March is National Social Work month. As we come to the end of the month, we at Ark Homes would like to give thanks to all those who work in social work and, we’d like to share some information about them.
There is an array of various social work departments. Here at Ark Homes, we partake in foster & adoption social work. Social workers do much of the emotionally-taxing, yet necessary work that a lot of common people would not have the capacity or endurance to perform. Yes, social workers are very hard workers & I’m sure many people would say social workers deserve more than one month of recognition. Being one the fastest growing profession in America, social work is becoming more widely known to the masses. Social workers have five main responsibilities: Guiding families through the licensure process, training foster families, paperwork, post-placement support and services, and outreach families to support. This is in addition to the many other duties that they perform day to day. One of many qualities a person must have to become a social worker is not just the degree and experience but to have empathy. Many social workers decided to go into this field because they have either been in the shoes of the people they work with, or they have the capacity to empathize and understand the feelings of those involved with the foster care system. For some, their empathy is so strong that they must learn balance their own lives to help prevent burnout. It is called burnout fatigue; when social workers devote so much time and energy into taking care of their clients that it results in the expense of their health. Despite this point, somehow many social workers are seen as the bad guys; that they’re the ones who are looking to take people’s children away. This is very far from the truth. The main objective for social workers is to assist and encourage the reunification process for families to get the help they need and become a healthy unit.
Social workers play an important role in our society. It takes a lot of emotional labor to do their work and they deserve the appreciation & credit. Even though March is their appreciation month, it is no question that they are the type of people who deserve year-round appreciation. From foster care all the way to veteran affair services, social workers are always backing those who need support, and this is a characteristic that everyone can respect & appreciate.
From a cold winter we look forward to the brightness of spring in the month of March. We also observe and honor the ones who work for and with children, helping to pull them from their unfortunate obscurities, into a life of warmth.
Life in the foster system can be an incredibly traumatic experience for children. Various youths are taken from their home by no fault of their own. It is so tragic that these children are being reprimanded because of a home issue, more so, the tragedy of having their sibling(s) taken away is simply beyond devastating.
We would like to encourage families to consider the child’s sibling(s) when making future foster or adoption plans. Even with the Sibling Bill of Rights, we ask that you be proactive by mentioning your concern and interest in the child’s sibling(s) when speaking on your concern to foster or adopt. AB 743 states, “This bill would, instead, require the social worker, if siblings are not placed together, to explain why those efforts would be contrary to the safety or well-being of any of the siblings. The bill also would require the social worker to make diligent efforts to place siblings together in the same placement.”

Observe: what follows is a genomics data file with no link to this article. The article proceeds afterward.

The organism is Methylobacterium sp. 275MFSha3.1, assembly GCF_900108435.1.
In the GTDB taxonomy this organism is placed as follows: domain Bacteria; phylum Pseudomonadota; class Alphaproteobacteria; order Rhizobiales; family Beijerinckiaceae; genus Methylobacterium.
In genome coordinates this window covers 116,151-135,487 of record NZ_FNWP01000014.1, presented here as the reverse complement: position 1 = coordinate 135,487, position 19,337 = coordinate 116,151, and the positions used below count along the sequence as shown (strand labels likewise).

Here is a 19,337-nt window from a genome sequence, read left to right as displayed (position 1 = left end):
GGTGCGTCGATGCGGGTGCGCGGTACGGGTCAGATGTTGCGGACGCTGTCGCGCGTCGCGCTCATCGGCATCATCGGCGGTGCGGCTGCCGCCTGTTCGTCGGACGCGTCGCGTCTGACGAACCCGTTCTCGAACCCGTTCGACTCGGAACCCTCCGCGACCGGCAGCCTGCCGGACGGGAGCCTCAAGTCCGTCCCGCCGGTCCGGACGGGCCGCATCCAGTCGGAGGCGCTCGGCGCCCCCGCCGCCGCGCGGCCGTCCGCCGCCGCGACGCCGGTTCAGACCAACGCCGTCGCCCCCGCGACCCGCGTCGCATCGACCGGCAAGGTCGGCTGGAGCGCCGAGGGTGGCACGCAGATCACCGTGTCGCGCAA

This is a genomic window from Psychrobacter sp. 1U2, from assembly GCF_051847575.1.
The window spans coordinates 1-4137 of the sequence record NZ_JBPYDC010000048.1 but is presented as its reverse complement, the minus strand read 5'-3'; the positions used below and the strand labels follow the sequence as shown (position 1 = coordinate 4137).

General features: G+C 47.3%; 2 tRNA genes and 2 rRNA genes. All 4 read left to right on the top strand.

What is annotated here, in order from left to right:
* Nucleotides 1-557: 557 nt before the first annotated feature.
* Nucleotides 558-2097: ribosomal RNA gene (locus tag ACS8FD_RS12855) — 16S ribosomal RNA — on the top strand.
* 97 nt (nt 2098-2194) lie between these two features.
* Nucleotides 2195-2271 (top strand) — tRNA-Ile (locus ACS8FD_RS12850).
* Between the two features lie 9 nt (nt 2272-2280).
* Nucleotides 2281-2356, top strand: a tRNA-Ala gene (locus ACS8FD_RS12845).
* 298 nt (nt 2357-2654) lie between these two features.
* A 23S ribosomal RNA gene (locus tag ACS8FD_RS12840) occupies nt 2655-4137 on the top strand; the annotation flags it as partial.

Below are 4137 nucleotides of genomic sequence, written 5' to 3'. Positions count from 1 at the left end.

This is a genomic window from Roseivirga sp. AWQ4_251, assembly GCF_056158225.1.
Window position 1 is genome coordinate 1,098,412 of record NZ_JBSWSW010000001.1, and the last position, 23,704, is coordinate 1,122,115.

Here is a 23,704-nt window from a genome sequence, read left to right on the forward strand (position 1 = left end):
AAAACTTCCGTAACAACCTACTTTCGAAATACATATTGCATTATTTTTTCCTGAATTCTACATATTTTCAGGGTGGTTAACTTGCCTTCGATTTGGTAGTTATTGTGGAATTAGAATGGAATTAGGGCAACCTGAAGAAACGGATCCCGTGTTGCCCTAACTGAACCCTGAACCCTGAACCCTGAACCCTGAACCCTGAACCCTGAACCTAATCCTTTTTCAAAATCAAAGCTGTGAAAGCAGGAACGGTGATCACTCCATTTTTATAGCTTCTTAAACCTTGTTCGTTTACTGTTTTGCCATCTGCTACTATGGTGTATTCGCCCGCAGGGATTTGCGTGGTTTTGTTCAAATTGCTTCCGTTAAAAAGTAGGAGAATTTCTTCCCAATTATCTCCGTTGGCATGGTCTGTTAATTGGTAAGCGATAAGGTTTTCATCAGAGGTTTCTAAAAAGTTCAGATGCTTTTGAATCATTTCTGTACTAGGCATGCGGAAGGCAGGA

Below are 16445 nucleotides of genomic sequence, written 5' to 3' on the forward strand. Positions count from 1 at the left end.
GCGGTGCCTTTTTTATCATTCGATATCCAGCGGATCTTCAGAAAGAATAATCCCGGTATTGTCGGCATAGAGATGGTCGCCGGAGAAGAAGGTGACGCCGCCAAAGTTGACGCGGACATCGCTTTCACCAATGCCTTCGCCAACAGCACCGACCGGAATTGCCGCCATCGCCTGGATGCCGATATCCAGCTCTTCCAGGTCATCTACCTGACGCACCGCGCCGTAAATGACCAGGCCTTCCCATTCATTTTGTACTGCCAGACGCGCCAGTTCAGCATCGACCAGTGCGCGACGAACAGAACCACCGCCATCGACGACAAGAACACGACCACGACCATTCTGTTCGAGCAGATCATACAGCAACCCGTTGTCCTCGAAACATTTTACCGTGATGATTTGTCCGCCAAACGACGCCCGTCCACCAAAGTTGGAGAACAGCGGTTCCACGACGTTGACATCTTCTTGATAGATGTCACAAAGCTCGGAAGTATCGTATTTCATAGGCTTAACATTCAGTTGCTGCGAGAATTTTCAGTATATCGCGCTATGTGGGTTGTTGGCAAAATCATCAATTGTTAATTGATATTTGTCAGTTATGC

From our research we found that siblings placed together experience a lower risk of failed placements, fewer moves, and many psychological benefits. Co-placement of siblings appears to stimulate a youth’s successful integration into foster family systems. Relationships between siblings support developmental needs such as belonging, security, self-esteem, rites of passage, and mentoring. Siblings placed together often feel more secure and can help each other adjust to their new family and community. Youth who are placed together in foster care tend to have healthier academic outcomes, lower rates of emotional and behavior problems, as well as a greater sense of be-longingness than separated siblings. Former foster youth reported that siblings provided them with a ready-made support group, an ally, someone to talk to if they had problems, and someone they could depend on. Siblings often stand as the last remaining connection and anchor of stability. A foster care alumnus shared:
“Sibling relationships are like no other. While I was able to fill the void my parents left me with through my adoptive parents, there’s not much that helps the pain of losing my siblings. They’re the only friends I ever had who truly knew me, and I will never be able to replace them.”
So why are children even separated in the first place? Many foster children throughout the country are separated from their siblings while they are in care due to the number space in homes and other concerns. Brothers and sisters separated from each other through foster care and adoption experience trauma, anger, and an extreme sense of loss. Research suggests that separating siblings may make it difficult for them to begin healing, make attachments, and develop healthy self-esteem. Truly, because of the affection they share, separated siblings often feel they have lost a part of themselves. The emotional pain experienced due to sibling separation can be overwhelming and devastating. The toll of these separations can make it more difficult to find long-term solutions. Children experience fear and panic when they are separated. Losing a sibling can cause children to feel like they have lost control over their own life. These feelings usually turn into rage as outbursts become common. An unfortunate & vicious cycle is set in motion where children can’t be reunited because of their behaviors which initially was never their fault. The inability to be reunited makes these behaviors worse. Lamentably, caseworkers determine it will be easier to find separate families rather than keep siblings together. Over time they grow up feeling like distant cousins. In some cases, they never see each other again.